Thousands of barrels of oil are leaking out of the Deepwater Horizon site each day. The oil ascends from depths of approximately 1502 m. (4928 ft.), but not all of it reaches the sea surface. The stratified seawater of the Gulf of Mexico captures or slows the ascent of the oil, and the addition of dispersants near the oil source produces tiny droplets that float for a considerable time in the water column and may never reach the surface.
According to Drs. Gregor Eberli, Mark Grasmueck, and Ph.D. candidate Thiago Correa of the Marine Geology & Geophysics division of the University of Miami (UM), the oil that remains in suspension in the water column and creates plumes poses a serious risk for the planktonic and benthic (sea floor) life throughout the region, including the deep-sea reefs they study.
"The deep water communities within the Gulf of Mexico and in the Straits of Florida are well hidden from us, but they include many species of cold-water corals that live in water at depths of 600 -- 1500 m. (1969 -4921 ft.) in waters as cold as 3° Celsius (37.4°F)," said Eberli. "Unlike their more familiar shallow-water counterparts, these corals do not live in symbiosis with unicellular algae called zooxanthellae, but are animals that feed on organic matter floating through the water column. We know that most of the food consumed by the cold-water corals is produced in the surface waters and eventually sinks down to the corals."
The large plumes being created by the oil spill, some of which are reported to be several miles long, sit in the water column situated between this source of food and these deep-water corals. As organic material sinks through the water column it passes through the oil plumes and is contaminated by micron-sized oil droplets.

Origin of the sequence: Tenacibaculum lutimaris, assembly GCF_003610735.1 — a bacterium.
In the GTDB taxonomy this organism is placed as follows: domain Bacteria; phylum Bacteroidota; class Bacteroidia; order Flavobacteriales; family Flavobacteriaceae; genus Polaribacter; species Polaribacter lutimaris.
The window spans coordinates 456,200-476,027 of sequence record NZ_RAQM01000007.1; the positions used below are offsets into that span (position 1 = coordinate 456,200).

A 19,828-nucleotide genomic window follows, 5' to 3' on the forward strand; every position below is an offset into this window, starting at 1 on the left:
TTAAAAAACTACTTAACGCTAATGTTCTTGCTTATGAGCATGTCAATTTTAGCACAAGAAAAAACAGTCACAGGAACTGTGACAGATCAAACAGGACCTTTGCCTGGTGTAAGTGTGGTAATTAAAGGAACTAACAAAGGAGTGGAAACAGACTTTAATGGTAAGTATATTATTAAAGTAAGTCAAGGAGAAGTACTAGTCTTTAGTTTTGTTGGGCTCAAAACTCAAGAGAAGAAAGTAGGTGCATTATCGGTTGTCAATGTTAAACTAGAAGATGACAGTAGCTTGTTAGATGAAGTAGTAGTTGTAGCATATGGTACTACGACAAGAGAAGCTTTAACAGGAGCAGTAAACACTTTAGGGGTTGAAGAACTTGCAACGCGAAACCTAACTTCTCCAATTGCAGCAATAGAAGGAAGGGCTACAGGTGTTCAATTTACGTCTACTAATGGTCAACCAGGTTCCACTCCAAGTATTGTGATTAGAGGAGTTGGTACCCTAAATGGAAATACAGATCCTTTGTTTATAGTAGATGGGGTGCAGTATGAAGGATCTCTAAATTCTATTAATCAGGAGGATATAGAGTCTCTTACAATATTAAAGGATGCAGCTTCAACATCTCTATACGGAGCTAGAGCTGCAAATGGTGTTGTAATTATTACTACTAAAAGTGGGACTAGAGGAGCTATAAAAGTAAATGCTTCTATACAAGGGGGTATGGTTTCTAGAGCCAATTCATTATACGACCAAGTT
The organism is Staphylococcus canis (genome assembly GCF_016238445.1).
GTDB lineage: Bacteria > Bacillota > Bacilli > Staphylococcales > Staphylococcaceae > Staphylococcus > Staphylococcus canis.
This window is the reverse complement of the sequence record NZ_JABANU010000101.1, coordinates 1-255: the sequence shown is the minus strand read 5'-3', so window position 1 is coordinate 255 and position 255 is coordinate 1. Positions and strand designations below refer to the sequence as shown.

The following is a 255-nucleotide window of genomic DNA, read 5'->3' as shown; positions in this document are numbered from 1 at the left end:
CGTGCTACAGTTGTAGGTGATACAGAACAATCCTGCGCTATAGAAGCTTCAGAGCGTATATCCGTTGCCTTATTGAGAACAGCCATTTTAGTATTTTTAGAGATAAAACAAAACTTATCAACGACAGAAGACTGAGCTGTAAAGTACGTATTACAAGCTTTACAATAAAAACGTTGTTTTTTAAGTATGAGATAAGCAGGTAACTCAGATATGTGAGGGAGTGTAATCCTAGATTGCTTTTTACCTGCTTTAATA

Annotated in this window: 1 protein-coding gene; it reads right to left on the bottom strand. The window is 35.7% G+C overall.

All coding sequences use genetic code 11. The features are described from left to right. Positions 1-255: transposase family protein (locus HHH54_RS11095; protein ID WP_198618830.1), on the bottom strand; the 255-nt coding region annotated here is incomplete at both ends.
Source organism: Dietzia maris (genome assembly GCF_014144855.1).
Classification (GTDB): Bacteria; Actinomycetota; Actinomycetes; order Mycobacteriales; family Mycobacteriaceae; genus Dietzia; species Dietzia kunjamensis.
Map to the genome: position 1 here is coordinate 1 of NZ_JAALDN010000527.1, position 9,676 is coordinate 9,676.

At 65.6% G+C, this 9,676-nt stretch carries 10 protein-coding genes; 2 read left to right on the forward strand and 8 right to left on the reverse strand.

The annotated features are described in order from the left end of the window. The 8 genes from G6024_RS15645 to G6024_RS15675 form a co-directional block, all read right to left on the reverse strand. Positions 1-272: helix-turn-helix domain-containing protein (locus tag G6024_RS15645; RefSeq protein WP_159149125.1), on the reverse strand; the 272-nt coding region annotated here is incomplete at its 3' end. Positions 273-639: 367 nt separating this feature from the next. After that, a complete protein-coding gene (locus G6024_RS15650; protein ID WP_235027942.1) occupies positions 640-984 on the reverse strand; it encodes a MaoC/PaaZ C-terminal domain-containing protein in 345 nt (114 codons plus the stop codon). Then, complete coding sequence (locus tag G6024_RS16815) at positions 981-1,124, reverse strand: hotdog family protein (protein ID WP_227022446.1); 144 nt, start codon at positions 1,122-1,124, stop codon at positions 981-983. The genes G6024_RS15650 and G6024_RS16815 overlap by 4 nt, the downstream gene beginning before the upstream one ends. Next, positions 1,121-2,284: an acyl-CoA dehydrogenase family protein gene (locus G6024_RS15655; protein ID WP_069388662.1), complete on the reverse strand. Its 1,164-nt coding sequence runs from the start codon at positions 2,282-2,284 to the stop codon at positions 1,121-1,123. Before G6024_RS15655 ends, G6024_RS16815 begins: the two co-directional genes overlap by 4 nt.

"It is most likely that the delicate cold-water corals are not able to digest these oil-laden food particles and will perish in large numbers," said Eberli. "We are especially concerned because the migrating oil plumes have the potential to destroy or greatly diminish these deep-sea coral communities as they are carried by the currents. These corals are important because they are the foundation of a diverse ecosystem that at last count includes over 1,300 marine species, according to Dr. Thomas Hourigan at NOAA."
There is also a danger that these plumes are carried by the Loop Current from the Gulf of Mexico to the Atlantic Ocean. Deep-sea coral ecosystems are common at numerous sites from the eastern Gulf of Mexico through the Straits of Florida and northward to the Blake Plateau off North Carolina. This distribution matches the path of the Loop Current that forms from the water masses in the Gulf of Mexico, and enters the Straits of Florida to form the Florida Current and further north the Gulf Stream.
Particularly vulnerable to disturbance are deep-sea fish that form part of this ecosystem because of their late maturation, extreme longevity, low fecundity and slow growth. Deep-water coral reefs in Florida waters are the habitat of the economically valuable grouper, snapper and amberjack. These and other species inhabit hundreds of deep-water coral reefs off the coast of Florida at depths of about 300 -915 m. (1000 to 3000 feet), which were explored by Dr. John Reed from Harbor Branch Oceanographic Institute some thirty years ago. This includes the 59,500 sq. m. (~23,000 sq. mi.) of deep-water reefs off the east coast of Florida, which is now proposed as the Oculina Habitat Area of Particular Concern.
There is no known technique to clean the water column from these oil plumes, and as a consequence the hidden oases of corals in the deep, cold waters of the Gulf of Mexico, the Straits of Florida and the Blake Plateau are in severe danger of being decimated by this oil spill.
The above post is reprinted from materials provided by Rosenstiel School of Marine & Atmospheric Science, University of Miami. Note: Materials may be edited for content and length.
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